It’s highly recommended travellers review the U.S. Department of State ( and Canada) Travel Safety Advisories  for the state of Michoacan (except for Morelia) due to crime.  Avoiding travel at night, using toll roads and minimizing displays of wealth such as jewellery are things you can do to minimize risk.

Michoacan Tourism Board 01-800-450-2300

Pueblos Magicos of Mexico

 

YOU MIGHT ALSO ENJOY 

Celebrating Day of the Dead in Oaxaca City Mexico 

Celebrating Day of the Dead in Puerto Escondido Oaxaca 

Amazing Day of the Dead Traditions in Mexico 

Unique Day of the Dead Traditions in Guatemala 

Disclosure: A Taste for Travel participates in affiliate advertising programs. By providing handy links to our affiliates, we may earn a small commission. All opinions are our own and we only link to companies and products that we trust and believe in. Read more on our Disclosure Page. Thank you for supporting our website!


Michele Peterson
Michele Peterson
Dividing her time between Toronto, Mexico and Guatemala (or the nearest tropical beach), Michele Peterson is an award-winning writer, blogger, editor and publisher who specializes in travel, cuisine and luxury lifestyles.
Recommended Posts
Showing 18 comments
  • Lesley Peterson
    Reply

    Really useful tips! And gorgeous photos. I’d like to book into the Hotel Meson for about a month. The overflowing garden planters are enchanting.

  • esperanza
    Reply

    Patzcuaro looks like the place to see authentic crafts and age-old celebrations like Semana Santa, walk in the rain to celebrte the Day of the Dead and then retire to the lovely hotel Meson de San Antonio to warm up by a cozy fireplace!

  • Sand In My Suitcase
    Reply

    Just came across your article on Patzcuaro – we’re planning to visit the town when in Morelia on an upcoming visit of some of Mexico’s colonial towns. Trying to decide whether to do it as a daytrip from Morelia, or to overnight in Patzcuaro. Either way, we’re excited… Thx for the post!

    • Michele
      Reply

      Thanks for stopping by! The villages that circle Lake Patzcuaro and the island of Janitizio make it really worthwhile to stay in Patzcuaro. It’s a very walkable, atmospheric and economical town. I’m looking forward to hearing about your visits to Mexico’s colonial towns.

  • Irene S. Levine
    Reply

    Like always, your posts are filled with highly practical and interesting advice. The crafts here look amazing!

  • noel
    Reply

    Looks like an interesting place to visit – I would so love to enjoy this on their special event, it must be quite colorful!

  • Betsy Wuebker | PassingThru
    Reply

    I feel like we could easily get along doing exactly what you suggested, though we’ve not planned a visit to Mexico in the near future. This is a great lot of helpful detail. Lovely photos. The hotel looks especially inviting.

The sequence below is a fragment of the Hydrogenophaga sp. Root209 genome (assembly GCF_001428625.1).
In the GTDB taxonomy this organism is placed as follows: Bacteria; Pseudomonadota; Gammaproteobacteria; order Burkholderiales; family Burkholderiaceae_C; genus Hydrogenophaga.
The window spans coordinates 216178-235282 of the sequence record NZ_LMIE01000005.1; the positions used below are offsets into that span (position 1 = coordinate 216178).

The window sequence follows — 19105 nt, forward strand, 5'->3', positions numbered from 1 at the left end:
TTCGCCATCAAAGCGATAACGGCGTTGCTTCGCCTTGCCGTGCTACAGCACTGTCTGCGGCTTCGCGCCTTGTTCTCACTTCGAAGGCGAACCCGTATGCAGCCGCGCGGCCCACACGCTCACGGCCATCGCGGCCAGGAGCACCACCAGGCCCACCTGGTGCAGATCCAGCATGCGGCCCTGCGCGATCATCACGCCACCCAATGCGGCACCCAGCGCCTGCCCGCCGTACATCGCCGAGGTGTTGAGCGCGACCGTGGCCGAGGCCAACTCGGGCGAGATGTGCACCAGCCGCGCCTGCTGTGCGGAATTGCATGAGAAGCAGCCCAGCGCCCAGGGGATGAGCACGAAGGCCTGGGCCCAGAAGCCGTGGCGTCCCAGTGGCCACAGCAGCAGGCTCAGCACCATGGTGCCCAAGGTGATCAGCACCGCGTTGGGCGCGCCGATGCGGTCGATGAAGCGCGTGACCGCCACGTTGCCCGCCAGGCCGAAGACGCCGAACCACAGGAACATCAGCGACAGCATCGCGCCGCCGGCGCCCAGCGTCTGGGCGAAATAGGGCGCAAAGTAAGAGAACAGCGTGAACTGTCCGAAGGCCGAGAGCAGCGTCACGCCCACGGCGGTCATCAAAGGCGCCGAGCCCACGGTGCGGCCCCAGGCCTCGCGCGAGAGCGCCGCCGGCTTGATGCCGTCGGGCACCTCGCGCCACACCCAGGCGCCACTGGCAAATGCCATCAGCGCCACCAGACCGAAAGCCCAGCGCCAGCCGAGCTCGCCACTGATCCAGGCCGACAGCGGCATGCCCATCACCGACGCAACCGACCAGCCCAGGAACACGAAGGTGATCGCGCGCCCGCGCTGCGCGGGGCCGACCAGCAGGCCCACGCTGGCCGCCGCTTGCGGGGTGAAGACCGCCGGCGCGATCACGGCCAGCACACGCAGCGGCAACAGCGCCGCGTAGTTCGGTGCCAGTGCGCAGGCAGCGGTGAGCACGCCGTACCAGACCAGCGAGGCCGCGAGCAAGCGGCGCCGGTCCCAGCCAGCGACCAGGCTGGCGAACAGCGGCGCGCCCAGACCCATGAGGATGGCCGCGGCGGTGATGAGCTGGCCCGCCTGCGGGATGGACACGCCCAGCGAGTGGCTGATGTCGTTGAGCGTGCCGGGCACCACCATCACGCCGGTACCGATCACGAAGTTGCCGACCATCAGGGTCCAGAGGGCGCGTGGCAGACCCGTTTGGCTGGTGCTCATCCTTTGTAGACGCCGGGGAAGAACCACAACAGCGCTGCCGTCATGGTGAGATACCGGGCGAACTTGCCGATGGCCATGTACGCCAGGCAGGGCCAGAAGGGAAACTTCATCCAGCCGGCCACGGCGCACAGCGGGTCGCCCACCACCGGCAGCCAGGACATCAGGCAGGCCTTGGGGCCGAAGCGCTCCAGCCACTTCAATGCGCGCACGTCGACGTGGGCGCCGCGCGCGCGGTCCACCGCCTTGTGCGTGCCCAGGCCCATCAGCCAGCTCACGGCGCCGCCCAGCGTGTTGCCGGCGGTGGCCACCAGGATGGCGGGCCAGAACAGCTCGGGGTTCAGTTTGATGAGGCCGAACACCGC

• Juergen
    Reply

    Another option is to visit by RV; there is one campground at the edge of town which doesn’t let Mexicans in, so you can almost always get a space for an RV and it’s relatively quiet. It only takes a short collectivo ride into the center of town…

  • Michelle
    Reply

    Looks like a very interesting and beautiful destination. I would like to explore this area of Mexico. Your photos are amazing!

  • Michelle da Silva Richmond
    Reply

    Your post makes me realize just how much I miss living in Mexico! Thanks for the memories..!

  • Anita @ No Particular Place To Go
    Reply

    It’s so fun to learn about other traditions and I love Mexico’s celebration of their deceased and beloved family members. One of my favorite things are the Catrina dolls and your photo of the them decorating the mailbox is great!

  • Marilyn Jones
    Reply

    Thank you so much for showing me a new destination to visit! I loved the sugar candies photo, and your photo of the fishermen is beautiful!!

  • Neva @ Retire for the Fun of it
    Reply

    I will be bookmarking this story for the great details you listed. The sugar candy shows a pretty side with out the black coloring sometimes used. I can’t help but wonder if the fishermen are catching very small fish since the nets are so huge. Beautiful photos capturing the ambience of this area.

  • Neva @ Retire for the Fun of it
    Reply

    I will be bookmarking this story for the great details you listed. The sugar candy shows a pretty side with out the black coloring sometimes used. I can’t help but wonder if the fishermen are catching very small fish since the nets are so huge. Beautiful photos capturing the ambience of this area.

  • Suzanne Fluhr
    Reply

    Your post, and particularly your evocative photos, brought back memories of the Day of the Dead celebrations in San Miguel de Allende when I was a child. We were invited to the cemetery by some Mexican friends. There was a disturbing amount of real bones lying about.

  • Donna Janke
    Reply

    Thanks for the useful tips. Those Day of the Dead sugar cookies are certainly elaborate.

  • The Gypsynesters
    Reply

    Very interesting. We haven’t spent any time in the central part of Mexico, just the north, Baja, and the Yucatan. Hope we can see this someday.

  • A Cook Not Mad (Nat)
    Reply

    This makes me want to go to Mexico! Thank you for sharing!

Leave a Comment

5,686 Spambots Blocked by Simple Comments

Contact Us

We're not around right now. But you can send us an email and we'll get back to you as soon as we're online.

Not readable? Change text.